Source Leaks, BIND DoS, Refactoring Go to Typescript, Git Audit & Rust, SQL Slammer – ASW #227
A $10M ransom demand to Riot Games, a DoS in BIND and why there's no version 10, an unexpected refactor at Twilio, insights in Rust from the git security audit, SQL Slammer 20 years later, the SQLMap tool
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- 1. Hackers Demand $10M From Riot Games to Stop Leak of ‘League of Legends’ Source Code
We've seen source exposed in recent breaches associated with Okta, LastPass, and Microsoft. Here's a different breach where the attackers have put a $10M value on preventing exposure of source code from a game company.
My usual response to source code leaks from an appsec perspective is to worry about hard-coded secrets, but otherwise not expect that to unleash a sudden flood of vulns. But maybe in gaming there's an added dimension of leaked source on creating new cheats or bypassing anti-cheating and anti-bot controls.
Intellectual property concerns are the same whenever a company's source is leaked. What makes one leak risker than another? I like to think of it in terms of Kerckhoff's principle, which is roughly -- the security of a crypto system design shouldn't rely on that design being secret from an attacker. In a reformulation here, the security of an app shouldn't weaken if the attacker has its source code.
- 2. ISC Patches Serious DoS Flaw in BIND | Decipher
It's been a while since we've seen a security issue in BIND. The generic joke about network outages and app downtime is that, "it's always DNS."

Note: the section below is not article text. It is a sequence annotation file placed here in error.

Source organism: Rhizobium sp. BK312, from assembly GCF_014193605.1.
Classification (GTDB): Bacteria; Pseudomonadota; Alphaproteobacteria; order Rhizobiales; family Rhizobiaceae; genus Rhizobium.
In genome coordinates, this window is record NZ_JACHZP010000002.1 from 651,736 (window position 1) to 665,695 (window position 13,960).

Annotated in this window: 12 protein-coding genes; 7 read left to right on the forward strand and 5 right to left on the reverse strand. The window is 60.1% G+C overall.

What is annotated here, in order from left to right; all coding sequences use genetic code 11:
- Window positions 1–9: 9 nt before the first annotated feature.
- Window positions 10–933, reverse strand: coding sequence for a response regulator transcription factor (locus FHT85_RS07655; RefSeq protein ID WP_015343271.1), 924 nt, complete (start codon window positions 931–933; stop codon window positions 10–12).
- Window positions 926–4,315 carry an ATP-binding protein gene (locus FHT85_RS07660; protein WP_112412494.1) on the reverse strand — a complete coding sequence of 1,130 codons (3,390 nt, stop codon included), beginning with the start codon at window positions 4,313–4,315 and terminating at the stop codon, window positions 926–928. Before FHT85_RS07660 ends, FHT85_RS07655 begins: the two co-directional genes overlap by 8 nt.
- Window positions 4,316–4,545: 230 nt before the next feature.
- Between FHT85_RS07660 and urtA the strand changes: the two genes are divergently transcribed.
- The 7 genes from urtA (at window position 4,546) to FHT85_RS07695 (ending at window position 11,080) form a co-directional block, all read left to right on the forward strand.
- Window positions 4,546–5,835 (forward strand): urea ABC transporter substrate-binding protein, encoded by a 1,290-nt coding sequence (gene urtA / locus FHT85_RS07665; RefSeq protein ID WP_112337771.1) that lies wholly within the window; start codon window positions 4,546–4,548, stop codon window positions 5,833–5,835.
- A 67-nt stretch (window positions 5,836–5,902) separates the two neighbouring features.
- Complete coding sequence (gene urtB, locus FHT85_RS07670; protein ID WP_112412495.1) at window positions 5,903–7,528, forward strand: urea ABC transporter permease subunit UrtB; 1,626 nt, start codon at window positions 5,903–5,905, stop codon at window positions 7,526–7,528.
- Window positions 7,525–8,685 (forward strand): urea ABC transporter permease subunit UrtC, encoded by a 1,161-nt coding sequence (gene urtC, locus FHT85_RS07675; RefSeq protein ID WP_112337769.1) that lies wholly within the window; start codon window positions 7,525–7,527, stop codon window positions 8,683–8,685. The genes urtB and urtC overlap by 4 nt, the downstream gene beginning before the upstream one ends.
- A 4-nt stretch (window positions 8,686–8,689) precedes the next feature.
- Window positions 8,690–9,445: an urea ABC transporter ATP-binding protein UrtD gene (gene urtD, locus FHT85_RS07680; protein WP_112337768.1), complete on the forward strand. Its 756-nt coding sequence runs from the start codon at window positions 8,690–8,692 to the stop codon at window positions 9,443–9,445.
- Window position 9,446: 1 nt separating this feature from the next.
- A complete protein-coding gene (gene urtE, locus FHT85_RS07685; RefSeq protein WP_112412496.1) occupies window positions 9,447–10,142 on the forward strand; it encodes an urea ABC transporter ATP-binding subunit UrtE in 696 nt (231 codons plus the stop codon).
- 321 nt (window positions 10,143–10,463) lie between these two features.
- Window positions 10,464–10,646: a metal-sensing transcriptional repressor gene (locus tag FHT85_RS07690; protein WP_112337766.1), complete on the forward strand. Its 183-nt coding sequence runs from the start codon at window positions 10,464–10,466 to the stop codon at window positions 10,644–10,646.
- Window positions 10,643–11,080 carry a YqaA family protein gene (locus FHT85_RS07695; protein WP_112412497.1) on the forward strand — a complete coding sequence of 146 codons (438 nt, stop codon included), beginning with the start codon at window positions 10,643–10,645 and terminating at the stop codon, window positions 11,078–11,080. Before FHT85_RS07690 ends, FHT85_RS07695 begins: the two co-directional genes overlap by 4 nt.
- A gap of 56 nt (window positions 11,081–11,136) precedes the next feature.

But I'm highlighting this less to talk about CVE-2022-3094 and instead bring BIND into the discussion about programming language choice and refactoring complex apps.
The History of BIND talks about why we're still on version 9 after an unsuccessful attempt to recreate it for version 10. This presentation in 2014 from Shane Kerr shares a wealth of insight into why a refactor into Python and C++ failed, from the challenges of turning prototype code into production code ("...you need real users running the code") to the demands of multiple sponsors to how the project accrued tech debt within its first year.
The presentation also provides suggestions and lessons that modern appsec and devops teams should consider when thinking about refactoring to memory safe languages like Go and Rust.
- 3. Changing of the guard: migrating an authorization service used by thousands of customers from Go to Typescript | Twilio Segment Blog
We talk a lot about refactoring code to memory safe languages, with as much emphasis on how to do as the why to do so.
So here comes an example of refactoring a service into Typescript (!?) from Go (!?).
It's an excellent, well-reasoned writeup that makes sense for the problem the team needed to tackle. Two sentences really stood out to me, "Lacking expertise in the Go stack made us shy away from making any big changes" and "Worst of all, there were very few tests!"
In other words, this was an engineering decision. It was made with security in mind, but the underlying reason wasn't something like, "We just need memory safety because appsec said so." It was a project to make a service more reliable, equally secure (if not more so), and gain confidence in its stability and correctness through better test harnesses. Well done!
- 4. The Git source code audit, viewed as a Rust programmer | Blog of Litchi Pi
We mentioned the git code audit in episode 226, but only to mention one of the findings as it related to integer issues.
Here's another interesting angle: Security flaws in C, what their implementation might look like in Rust, and how much the language might act as a safeguard for the developer.
I repeat a lot that memory safety is good, but insufficient for appsec. We've seen path traversals, authentication failures, and more within memory-safe languages. This article gives very concrete examples and insights on how Rust works, how it can minimize the impact of some insecure code, and how developers must still practice secure coding practices with it.